Presentation on theme: "Dustin Brown Deputy Assistant Director for Management"— Presentation transcript:
1OECD Conference: Sequencing and Pacing of Performance Budgeting Reforms Dustin BrownDeputy Assistant Director for ManagementOffice of Management and Budget,Executive Office of the President, USJames InderDirector, Financial Support and Training Office, Bureau of Resource Management, US State Department, United States.
2Overview Program budget classifications How are program objectives decided?Presenting performance information in budget.Government-Wide EffortsAgency-Specific EffortsProgram Assessment Rating ToolOrganizational Steps to Improve Performance BudgetingFuture Opportunities
3Program Objectives Defined By: Legislative Branch - CongressAuthorization Statute (periodic)Appropriations Committee (annual)Executive Branch – the AdministrationOffice of Management and BudgetAgenciesGrantees and Program PartnersOther Stakeholders, Public
4Programs, Organizations and Budget Structures Typically budgets are program centricAgencies, Congress and OMB are used to it.Creating budgets by Strategic Goal, Long-Term Objectives or Problems will require a cultural and policy shiftHorizontal problems with solutions by vertical programs would need this shift
5Agency Performance Planning and Reporting (Government Performance Results Act, 1993) Strategic PlansGeneral goals and objectives, including outcome- related goals and objectives, for the major agency functions for a period of not less than five yearsA description of how the goals and objectives are to be achievedAnnual Performance PlansEstablish performance indicators to be used in measuring or assessing the relevant outputs, service levels, and outcomes of each program activityShould be consistent with the agency's strategic planPerformance Budgets result from integration of budget information and agency annual performance plans.Annual Performance ReportsReview the success of achieving the performance goals of the fiscal yearEvaluate the performance plan for the current fiscal year relative to the performance achieved toward the performance goals in the fiscal year covered by the report .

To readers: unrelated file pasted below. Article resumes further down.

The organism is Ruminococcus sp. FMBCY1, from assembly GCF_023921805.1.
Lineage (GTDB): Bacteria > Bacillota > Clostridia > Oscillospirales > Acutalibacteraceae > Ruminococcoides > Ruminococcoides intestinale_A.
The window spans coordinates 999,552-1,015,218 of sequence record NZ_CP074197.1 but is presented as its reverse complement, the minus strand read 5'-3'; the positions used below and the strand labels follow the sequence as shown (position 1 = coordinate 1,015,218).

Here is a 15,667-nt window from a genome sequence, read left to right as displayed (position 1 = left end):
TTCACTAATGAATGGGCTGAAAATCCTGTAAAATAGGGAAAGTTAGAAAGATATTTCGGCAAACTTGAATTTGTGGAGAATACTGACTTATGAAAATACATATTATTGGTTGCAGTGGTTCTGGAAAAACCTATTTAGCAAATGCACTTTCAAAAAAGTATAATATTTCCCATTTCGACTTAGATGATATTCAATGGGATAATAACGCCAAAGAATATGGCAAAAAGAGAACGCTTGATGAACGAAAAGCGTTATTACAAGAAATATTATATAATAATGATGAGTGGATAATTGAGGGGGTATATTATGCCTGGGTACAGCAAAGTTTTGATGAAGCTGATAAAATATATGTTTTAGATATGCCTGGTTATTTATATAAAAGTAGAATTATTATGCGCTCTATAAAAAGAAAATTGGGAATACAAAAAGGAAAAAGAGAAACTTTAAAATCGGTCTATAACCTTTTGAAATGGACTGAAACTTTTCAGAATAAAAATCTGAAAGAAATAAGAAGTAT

7Budget and Performance Integration Agencies’ budget justifications are required to include full cost of achieving program performancePerformance’s costs are interpreted as budgetary resourcesChanging to real costs would require a cultural changeProgram’s costs can be tracked trough cost accounting or activity base costingBudgetary resources can be linked to expenditures via financial statements
8Budget and Performance Integration Agencies have developed models for determining program’s marginal costCurrent emphasis is in the use of marginal/unit cost as part of program’s target settingThrough the use of marginal, unit and full cost, budget and performance become better integratedProgram assessments are used to inform agency, OMB, and Congressional decisions on resource allocations.Programs’ performance is only one of the factors for making budget decisionsGovernment-wide budget contains little performance information
11Program AssessmentsEvaluate programs in a systematic, consistent, and transparent manner.Focus on program improvements that can include specific actions related to management, legislative or regulatory improvements, and funding.Over the past six years, agencies and OMB have completed 1,017 program assessments including 234 reassessments.In 2002, the government could not show what results were being achieved by their programs and spending.After six years of completing program assessments, the federal government now has 6,516 performance measures including 1,367 efficiency measures.This is the first time in history that we have assembled government performance measures in one database and reported them transparently on
14How to Increase Usefulness of Performance Plans and Reports? The right information for the right audienceThree tiers of performance information:Strategic Plans, Annual Performance Plans/Report ( pages)Citizen’s Report (25 pages)Snapshot (2 pages)
19Presidential Executive Order 13450 Improving Government Program Performance November 13, 2007 The EO makes it the official policy of the Federal Government to spend taxpayer dollars more effectively and efficiently each year.Established Performance Improvement Officers (PIOs) in each agencyEstablished Performance Improvement Council (PIC)
20Performance Improvement Officers Continually Improve Program GoalsHelp Develop Program Improvement PlansRegularly Assess Program PerformanceHelp Hold Managers Accountable for ResultsEffectively Communicate Agency Plans and ReportsIncrease Transparency
21Five Opportunities Active performance management Linking outcomes with operations (i.e. outcomes with outputs and strategies)Linking cost (not just budget) to performance, including marginal cost analysis.Linking organization and individual performanceFocus on rigorous program impact evaluationsDeveloping crosscutting analysisSee Community Development Ex. In BackgroundGreater transparency and accountability
39Other StakeholdersONE Campaign tracks U.S. commitments on global AIDS.
40Alternative Structure Arrange by Problems/Outcomes, not Agencies/ProgramsExample from Community and Economic Development